Mahmoud Salem, one of the Egyptian veterans of the 18 days in Tahrir Square, has some useful advise for pro-democracy protesters in Hong Kong, and it is very good advice. “Learn from our failure,” he says, and lists eight points that match my own impressions and (some) published points. I list them here, with a few quotes. Go to the article to read the full text.
1. Do not count on the international community’s support. “The international community espouses many platitudes it never actually enforces or backs for all sorts of realist considerations — and being on China’s bad side is something no American leader can countenance.”
2. The world’s attention span is very limited. “You have the world’s attention now. Soon very few people will care. Now is the time to communicate your message.”
3. Do not allow the government to manipulate you. “If you can’t define who you are, the government will define it for you. They will try and turn the most obnoxious and radical of protestors into the face of your movement. This becomes especially true if your protest drags on, inconveniencing the same people whose support you desperately need. You then lose control of the message — and it’s surprisingly easy for the government to shift focus to a side issue the government created or is happy to exploit.” “Another favorite government tactic is publicly calling for dialogue, while simultaneously arranging for mobs to physically attack protestors — thus forcing demonstrators to refuse dialogue and appear unreasonable, as seemed to happen on Oct. 3 in Hong Kong. The government looks reasonable, and you look unreasonable and thuggish.”
4. Know who is with you on the local level. “One of the problems of the Jan. 25 movement was that its leaders didn’t bother to find out which locals — people living in the same building, or on the same street — supported their cause.”
5. Do not allow internal or external forces to separate you from the people. “While you may be fighting for the rights of Hong Kong citizens, many of your fellow citizens might not want to fight. The government will use that to paint you as ‘different,’ ‘foreign-funded,’ or ‘extremist,’ to create a divide between you and the rest of the people.”
6. Do not count on your opponent to think rationally. “Sure, massacring you in the streets may mean that they could lose face and tarnish their reputation, but Beijing will do whatever it needs to maintain power in Hong Kong”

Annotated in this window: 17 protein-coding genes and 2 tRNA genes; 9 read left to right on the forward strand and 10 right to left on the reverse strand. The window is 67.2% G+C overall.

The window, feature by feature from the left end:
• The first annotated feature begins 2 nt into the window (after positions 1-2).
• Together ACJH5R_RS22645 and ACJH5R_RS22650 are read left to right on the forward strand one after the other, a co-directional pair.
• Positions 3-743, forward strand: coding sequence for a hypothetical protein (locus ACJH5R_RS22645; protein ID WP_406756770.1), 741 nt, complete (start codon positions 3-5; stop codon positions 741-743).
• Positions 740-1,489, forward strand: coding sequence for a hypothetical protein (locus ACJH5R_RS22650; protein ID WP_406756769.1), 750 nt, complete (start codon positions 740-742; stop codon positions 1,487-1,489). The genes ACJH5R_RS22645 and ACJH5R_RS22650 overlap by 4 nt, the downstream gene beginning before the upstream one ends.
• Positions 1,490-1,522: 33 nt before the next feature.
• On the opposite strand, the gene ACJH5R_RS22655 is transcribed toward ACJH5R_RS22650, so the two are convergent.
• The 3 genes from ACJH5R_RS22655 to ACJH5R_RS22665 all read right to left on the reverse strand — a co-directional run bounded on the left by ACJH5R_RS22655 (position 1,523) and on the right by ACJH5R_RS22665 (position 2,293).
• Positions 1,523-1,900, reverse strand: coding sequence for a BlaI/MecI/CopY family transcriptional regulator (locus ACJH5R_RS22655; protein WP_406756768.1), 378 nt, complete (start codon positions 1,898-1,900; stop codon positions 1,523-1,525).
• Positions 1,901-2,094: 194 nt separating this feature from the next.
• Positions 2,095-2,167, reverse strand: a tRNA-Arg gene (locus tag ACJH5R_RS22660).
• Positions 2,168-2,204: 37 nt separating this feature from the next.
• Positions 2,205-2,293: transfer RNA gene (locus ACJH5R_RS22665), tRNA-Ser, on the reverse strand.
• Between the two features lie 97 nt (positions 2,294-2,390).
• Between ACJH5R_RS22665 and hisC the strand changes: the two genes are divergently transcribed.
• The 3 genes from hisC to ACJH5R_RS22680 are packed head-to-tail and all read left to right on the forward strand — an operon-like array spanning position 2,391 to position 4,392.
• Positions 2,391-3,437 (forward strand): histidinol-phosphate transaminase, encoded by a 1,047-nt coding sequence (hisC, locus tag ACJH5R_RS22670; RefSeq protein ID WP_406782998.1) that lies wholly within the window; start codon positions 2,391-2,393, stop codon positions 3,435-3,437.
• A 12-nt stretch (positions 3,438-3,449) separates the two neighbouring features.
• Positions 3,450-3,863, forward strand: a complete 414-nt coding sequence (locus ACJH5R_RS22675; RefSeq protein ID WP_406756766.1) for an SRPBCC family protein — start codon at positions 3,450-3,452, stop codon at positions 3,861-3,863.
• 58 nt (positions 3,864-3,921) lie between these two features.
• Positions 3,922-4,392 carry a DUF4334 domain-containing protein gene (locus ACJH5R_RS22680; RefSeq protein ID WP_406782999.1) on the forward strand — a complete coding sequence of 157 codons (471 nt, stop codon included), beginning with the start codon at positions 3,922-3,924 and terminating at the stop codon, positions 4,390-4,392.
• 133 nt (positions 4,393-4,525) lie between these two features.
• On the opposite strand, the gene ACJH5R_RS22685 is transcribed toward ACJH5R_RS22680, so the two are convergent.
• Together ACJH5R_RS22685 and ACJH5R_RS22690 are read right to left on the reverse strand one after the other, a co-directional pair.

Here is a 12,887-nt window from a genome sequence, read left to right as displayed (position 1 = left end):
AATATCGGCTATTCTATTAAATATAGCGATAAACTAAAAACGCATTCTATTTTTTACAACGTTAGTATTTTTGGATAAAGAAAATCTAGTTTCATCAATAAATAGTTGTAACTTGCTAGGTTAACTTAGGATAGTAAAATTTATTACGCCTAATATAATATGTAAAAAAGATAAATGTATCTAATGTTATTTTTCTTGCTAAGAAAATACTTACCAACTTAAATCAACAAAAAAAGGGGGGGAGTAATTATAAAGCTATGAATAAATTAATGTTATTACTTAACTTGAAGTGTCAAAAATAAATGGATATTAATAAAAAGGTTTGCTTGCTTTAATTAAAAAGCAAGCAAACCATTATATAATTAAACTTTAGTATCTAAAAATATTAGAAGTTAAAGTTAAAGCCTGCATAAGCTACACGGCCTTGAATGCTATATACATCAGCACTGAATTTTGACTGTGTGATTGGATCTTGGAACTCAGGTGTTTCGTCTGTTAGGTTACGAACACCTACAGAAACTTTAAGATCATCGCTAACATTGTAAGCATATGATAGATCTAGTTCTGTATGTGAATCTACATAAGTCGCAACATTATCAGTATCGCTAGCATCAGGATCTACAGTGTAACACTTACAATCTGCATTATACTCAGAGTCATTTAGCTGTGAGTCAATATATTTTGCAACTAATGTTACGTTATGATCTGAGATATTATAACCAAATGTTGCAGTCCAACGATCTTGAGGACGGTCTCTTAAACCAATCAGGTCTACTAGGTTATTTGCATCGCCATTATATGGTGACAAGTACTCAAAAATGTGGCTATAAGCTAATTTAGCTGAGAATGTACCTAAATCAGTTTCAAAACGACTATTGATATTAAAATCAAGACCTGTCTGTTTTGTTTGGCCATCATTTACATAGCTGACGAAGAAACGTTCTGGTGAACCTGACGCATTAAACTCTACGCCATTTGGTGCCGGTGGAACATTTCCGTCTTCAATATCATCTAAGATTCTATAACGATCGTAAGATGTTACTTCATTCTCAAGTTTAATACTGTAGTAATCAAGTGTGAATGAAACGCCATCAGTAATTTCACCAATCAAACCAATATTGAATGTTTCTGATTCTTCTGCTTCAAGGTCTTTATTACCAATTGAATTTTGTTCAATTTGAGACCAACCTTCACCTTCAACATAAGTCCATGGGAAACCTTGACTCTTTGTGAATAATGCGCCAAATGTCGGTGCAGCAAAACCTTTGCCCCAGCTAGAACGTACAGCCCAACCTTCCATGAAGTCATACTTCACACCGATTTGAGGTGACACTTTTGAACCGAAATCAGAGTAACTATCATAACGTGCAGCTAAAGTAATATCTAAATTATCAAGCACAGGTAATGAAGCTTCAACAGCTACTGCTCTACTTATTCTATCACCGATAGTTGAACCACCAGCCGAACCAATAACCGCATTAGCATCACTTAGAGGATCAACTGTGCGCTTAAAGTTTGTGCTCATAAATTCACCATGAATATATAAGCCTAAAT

7. Abandon all hope. “Hope is fleeting and going into battle with a heightened sense of expectation is a surefire path to defeat. Determination wins wars, not hope. And whether you like it or not, yours may end in a week, a month, even a decade.”
8. Aim for more, but know what to settle for. “Don’t be ashamed by settling; it’s better than losing everything.”
Salem’s points are all cogent. Much as armchair activists are charmed by the romance of revolution in the streets, it rarely results in liberation. It works, as it did in Prague in 1989, when conditions are exactly right and there are years of intelligent preparation behind it. But most of the time it fails, or ushers in either new brutal masters or re-invigorated old ones. Poorly organized protesters who succeed in overthrowing a regime will quickly find themselves under the thumb of some totalitarian movement that is well organized. Those who don’t succeed will be quickly forgotten by a world that actually doesn’t give a fuck about anybody’s freedom — including their own — as long as the fuel keeps pouring into their cars and they can get cheap tube socks at Walmart. Those who imagined that “social media” would change the game were over-optimistic. It was a temporary advantage that repressive regimes soon met with effective counter-strategies. No protesters could have been more idealistic or sincere than the ones who met in Tiananmen Square in 1989. But minutes after they were massacred, their murderers were clinking champagne glasses with emissaries from George H. W. Bush. Now the brutal butchers are welcome in every glamour joint in the world, their bums are kissed and licked by every government on the planet (most disgustingly, and with the most craven cowardice, by our Conservative Prime Minister in Canada), and they have succeeded in effectively erasing the event from history.
It takes more than protests to win freedom.